Saudi groom hits the brakes on wedding after 'wife must drive' prenup

Saudi groom hits the brakes on wedding after 'wife must drive' prenup
A Saudi groom made an emergency stop at his own wedding ceremony after the bride's father imposed a condition of allowing her to drive after the marriage.
2 min read
10 Oct, 2017
Saudi Arabia announced the historic royal decree allowing women to drive last month [Getty]
A Saudi man walked out of his wedding ceremony earlier this week after the bride’s father imposed a last-minute condition that his daughter be allowed to drive after the marriage.

As per Islamic marriage procedures, the bride and her family can set conditions for the marriage, which are then negotiated, accepted of refused by the male.

But for this soon-to-be-groom, his potential wife’s freedom to obtain a licence and drive when the kingdom’s lift on the women driving ban goes into effect next year, was just a step too far.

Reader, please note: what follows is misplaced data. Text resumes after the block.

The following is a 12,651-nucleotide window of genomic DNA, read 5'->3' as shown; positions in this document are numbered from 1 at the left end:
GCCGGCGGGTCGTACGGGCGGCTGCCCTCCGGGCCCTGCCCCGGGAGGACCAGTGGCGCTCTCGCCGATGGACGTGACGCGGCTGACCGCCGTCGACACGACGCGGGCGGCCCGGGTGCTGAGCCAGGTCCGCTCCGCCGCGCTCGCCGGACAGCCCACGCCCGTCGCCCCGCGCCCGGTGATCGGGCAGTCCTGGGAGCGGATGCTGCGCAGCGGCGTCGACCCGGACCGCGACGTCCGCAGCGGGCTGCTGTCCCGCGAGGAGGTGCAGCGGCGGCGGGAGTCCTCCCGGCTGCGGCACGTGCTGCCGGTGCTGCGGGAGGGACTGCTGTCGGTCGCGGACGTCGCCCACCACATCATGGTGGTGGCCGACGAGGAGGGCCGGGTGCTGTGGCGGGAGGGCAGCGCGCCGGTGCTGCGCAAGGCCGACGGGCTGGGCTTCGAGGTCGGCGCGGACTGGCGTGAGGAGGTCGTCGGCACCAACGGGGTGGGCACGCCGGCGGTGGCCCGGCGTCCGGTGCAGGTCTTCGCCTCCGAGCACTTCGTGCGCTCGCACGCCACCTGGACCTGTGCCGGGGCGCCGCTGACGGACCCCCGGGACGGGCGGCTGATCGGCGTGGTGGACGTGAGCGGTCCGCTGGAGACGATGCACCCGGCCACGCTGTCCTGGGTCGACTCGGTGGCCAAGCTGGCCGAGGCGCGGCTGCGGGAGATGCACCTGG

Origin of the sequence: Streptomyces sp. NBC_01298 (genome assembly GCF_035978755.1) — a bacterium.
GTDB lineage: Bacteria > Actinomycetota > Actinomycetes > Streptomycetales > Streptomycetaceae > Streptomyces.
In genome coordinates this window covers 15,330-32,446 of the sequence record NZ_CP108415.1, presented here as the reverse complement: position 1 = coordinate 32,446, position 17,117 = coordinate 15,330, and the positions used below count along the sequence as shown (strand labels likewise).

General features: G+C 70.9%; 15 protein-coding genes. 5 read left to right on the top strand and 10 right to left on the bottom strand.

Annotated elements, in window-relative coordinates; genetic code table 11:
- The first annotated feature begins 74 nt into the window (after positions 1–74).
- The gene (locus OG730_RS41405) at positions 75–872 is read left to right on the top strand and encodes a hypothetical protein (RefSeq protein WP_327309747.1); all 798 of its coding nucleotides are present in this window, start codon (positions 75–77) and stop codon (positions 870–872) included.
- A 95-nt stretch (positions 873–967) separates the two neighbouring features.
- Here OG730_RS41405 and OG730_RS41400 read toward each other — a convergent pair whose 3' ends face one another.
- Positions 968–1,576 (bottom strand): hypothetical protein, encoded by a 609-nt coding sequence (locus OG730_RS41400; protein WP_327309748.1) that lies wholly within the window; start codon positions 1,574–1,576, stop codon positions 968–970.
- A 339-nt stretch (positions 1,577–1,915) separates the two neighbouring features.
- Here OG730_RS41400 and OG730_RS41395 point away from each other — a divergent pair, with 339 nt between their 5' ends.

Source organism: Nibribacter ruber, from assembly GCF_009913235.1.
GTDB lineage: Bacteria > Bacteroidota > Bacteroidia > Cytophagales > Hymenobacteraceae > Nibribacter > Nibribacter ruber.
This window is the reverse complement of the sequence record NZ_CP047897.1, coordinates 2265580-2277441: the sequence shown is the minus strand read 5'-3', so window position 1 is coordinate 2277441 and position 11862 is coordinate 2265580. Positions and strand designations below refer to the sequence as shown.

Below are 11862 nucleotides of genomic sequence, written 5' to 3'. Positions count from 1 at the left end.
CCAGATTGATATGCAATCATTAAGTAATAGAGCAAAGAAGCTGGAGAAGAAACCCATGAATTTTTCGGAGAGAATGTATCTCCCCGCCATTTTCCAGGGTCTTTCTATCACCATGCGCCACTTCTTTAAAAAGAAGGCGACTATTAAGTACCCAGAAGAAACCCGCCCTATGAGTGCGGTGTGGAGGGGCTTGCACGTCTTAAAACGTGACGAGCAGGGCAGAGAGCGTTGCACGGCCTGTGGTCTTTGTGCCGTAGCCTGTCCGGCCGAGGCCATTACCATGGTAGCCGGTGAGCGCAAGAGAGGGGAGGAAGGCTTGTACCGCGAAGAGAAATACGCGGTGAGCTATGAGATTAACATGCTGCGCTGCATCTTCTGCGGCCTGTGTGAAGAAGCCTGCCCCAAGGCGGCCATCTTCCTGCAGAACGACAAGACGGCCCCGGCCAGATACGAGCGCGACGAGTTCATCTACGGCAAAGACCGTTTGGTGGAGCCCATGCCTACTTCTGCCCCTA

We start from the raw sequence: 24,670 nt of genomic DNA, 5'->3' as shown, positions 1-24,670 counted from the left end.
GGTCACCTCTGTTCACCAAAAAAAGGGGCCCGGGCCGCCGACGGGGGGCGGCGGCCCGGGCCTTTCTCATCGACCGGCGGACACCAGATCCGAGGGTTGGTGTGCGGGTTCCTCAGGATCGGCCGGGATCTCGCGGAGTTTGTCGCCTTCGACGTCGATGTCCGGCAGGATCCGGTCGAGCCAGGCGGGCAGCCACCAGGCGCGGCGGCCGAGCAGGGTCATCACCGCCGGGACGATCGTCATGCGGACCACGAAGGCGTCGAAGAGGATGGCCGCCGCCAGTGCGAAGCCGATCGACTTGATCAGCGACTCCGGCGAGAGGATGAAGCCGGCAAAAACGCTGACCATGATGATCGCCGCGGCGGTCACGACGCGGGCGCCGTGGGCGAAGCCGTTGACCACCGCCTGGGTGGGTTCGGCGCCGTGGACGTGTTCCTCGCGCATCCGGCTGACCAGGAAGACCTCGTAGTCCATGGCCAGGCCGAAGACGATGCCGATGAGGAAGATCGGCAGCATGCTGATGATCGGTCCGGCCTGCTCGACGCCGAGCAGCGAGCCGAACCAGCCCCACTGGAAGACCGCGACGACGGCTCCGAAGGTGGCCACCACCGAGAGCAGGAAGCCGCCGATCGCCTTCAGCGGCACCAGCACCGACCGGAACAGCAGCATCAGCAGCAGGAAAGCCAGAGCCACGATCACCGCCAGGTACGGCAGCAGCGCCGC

According to online newspaper al-Marsd, the groom refused to accept the condition and walked out of the ceremony after failed negotiations. Before the lift on the ban, he had already agreed to previous conditions including a dowry of 40,000 Saudi riyals ($10,666) and his future bride's right to work.

As always, Saudi Arabia’s active social media users took to Twitter to discuss the failed wedding, with some backing the man, while others criticised his irrationality.

"It's his right, and if this is what women want these days, spinsterhood is going to be on the rise." 

"It's her right to set conditions, and his right to reject them. The foundation of a happy, successful marriage is built right in those first moments." 

"Good riddance, it's better for her." 


"How is it possible for someone to just cancel their own wedding over driving a car?" 

The cancelled wedding comes just weeks after Saudi Arabia made a historic decision to allow women to obtain driving permits under a royal decree, due to take effect in June next year, sparking euphoria and disbelief among activists who long fought the ban.

The Gulf kingdom was the only country in the world to bar women from taking the wheel, a ban seen globally as a symbol of repression.

But many women fear they are still easy prey for conservatives in a nation where male "guardians" – typically their fathers, husbands or brothers – have arbitrary authority to take decisions on their behalf.